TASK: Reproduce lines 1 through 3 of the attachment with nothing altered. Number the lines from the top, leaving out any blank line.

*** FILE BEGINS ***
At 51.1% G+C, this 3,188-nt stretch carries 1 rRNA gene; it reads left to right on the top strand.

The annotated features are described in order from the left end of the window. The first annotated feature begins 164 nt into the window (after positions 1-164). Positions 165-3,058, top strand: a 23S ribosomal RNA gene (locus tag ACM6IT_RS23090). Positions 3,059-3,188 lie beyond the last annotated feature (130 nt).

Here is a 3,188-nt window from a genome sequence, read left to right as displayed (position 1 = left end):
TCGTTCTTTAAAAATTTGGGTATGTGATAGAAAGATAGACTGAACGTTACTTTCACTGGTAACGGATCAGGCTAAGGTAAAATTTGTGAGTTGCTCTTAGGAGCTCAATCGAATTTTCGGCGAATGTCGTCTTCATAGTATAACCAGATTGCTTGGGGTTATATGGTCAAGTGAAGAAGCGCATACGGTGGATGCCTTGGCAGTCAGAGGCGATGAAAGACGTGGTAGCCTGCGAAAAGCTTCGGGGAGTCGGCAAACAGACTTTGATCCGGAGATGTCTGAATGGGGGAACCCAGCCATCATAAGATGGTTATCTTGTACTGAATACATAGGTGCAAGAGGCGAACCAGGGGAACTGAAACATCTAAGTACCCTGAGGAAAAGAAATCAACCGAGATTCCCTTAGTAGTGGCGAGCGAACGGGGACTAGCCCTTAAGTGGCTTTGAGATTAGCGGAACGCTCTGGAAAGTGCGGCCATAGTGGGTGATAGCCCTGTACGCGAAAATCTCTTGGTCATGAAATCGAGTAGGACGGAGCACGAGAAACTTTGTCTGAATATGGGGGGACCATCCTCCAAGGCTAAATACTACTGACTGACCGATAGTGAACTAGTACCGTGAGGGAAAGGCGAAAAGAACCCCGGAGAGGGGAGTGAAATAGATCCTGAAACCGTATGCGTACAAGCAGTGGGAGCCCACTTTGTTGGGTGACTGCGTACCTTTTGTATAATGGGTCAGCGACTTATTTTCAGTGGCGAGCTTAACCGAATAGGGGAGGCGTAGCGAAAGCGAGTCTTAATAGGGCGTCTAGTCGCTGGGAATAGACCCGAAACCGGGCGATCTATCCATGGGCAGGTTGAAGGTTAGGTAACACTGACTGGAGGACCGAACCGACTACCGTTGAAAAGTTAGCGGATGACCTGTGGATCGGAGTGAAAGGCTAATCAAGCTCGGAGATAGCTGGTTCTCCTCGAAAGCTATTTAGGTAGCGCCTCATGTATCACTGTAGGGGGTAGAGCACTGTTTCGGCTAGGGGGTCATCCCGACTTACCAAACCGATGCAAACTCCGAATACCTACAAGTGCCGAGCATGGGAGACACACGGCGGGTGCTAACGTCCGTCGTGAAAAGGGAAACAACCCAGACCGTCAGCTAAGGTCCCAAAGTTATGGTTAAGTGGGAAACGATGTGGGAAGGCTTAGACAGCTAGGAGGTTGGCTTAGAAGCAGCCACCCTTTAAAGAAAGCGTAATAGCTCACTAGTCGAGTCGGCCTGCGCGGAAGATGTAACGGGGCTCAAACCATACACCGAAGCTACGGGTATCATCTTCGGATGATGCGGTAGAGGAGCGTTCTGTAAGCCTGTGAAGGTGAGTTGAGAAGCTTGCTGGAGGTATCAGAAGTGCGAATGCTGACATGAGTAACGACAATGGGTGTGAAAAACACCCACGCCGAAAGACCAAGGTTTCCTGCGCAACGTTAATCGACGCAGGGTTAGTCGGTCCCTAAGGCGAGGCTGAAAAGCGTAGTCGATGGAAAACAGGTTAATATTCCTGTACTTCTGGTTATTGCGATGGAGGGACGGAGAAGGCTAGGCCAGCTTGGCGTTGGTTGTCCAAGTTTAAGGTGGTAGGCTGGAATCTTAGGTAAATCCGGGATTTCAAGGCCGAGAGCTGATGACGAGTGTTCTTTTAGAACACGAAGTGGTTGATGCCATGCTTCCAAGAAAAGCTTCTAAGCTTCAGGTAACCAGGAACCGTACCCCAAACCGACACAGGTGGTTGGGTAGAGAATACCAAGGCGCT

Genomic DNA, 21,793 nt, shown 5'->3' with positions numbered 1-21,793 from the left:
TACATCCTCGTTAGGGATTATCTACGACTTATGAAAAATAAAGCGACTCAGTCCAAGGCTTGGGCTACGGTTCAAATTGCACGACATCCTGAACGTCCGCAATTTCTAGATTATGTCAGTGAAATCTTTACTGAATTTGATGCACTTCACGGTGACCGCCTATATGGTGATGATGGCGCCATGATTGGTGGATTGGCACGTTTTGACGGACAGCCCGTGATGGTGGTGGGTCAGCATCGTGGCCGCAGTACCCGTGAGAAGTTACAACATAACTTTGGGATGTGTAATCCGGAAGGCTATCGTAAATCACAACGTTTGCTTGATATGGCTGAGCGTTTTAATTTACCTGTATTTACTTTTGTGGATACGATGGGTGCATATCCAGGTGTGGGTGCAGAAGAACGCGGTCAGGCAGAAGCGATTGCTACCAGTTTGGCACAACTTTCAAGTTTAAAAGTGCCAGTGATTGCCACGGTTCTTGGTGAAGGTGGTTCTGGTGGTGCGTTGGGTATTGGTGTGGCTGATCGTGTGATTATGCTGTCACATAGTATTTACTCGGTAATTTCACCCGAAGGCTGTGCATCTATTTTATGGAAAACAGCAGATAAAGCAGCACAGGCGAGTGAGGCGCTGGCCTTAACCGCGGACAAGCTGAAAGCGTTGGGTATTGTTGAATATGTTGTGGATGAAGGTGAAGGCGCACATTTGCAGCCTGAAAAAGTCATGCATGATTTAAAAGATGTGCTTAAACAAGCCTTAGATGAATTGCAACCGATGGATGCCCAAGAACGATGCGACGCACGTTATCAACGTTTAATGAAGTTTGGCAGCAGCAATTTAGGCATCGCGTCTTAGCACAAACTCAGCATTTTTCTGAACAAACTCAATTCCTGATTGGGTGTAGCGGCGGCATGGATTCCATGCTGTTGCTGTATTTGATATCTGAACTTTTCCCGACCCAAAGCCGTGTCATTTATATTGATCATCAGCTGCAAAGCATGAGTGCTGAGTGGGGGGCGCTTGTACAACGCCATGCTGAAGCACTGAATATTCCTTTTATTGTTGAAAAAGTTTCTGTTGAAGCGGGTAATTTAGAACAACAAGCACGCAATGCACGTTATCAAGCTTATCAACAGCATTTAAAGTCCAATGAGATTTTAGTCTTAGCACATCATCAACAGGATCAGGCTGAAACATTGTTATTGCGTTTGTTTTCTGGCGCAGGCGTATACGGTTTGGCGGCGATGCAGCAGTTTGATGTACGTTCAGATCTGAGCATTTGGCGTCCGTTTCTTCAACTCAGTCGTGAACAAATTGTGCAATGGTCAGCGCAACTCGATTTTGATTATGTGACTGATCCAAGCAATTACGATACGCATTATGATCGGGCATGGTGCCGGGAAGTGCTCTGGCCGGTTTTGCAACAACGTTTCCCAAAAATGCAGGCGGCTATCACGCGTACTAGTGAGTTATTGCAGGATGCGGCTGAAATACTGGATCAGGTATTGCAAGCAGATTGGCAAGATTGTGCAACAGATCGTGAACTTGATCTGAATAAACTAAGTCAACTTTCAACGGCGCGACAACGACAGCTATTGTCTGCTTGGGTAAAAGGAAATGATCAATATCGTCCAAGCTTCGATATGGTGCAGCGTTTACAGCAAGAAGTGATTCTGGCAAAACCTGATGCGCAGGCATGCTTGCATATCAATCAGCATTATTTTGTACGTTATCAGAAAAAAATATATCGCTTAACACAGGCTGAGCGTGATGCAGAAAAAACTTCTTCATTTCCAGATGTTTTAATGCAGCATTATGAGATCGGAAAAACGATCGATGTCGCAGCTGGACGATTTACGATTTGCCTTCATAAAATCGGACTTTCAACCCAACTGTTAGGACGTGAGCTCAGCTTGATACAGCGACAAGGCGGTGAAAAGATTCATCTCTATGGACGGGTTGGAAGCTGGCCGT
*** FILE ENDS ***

At 51.1% G+C, this 3,188-nt stretch carries 1 rRNA gene; it reads left to right on the top strand.

The annotated features are described in order from the left end of the window. The first annotated feature begins 164 nt into the window (after positions 1-164). Positions 165-3,058, top strand: a 23S ribosomal RNA gene (locus tag ACM6IT_RS23090). Positions 3,059-3,188 lie beyond the last annotated feature (130 nt).

Here is a 3,188-nt window from a genome sequence, read left to right as displayed (position 1 = left end):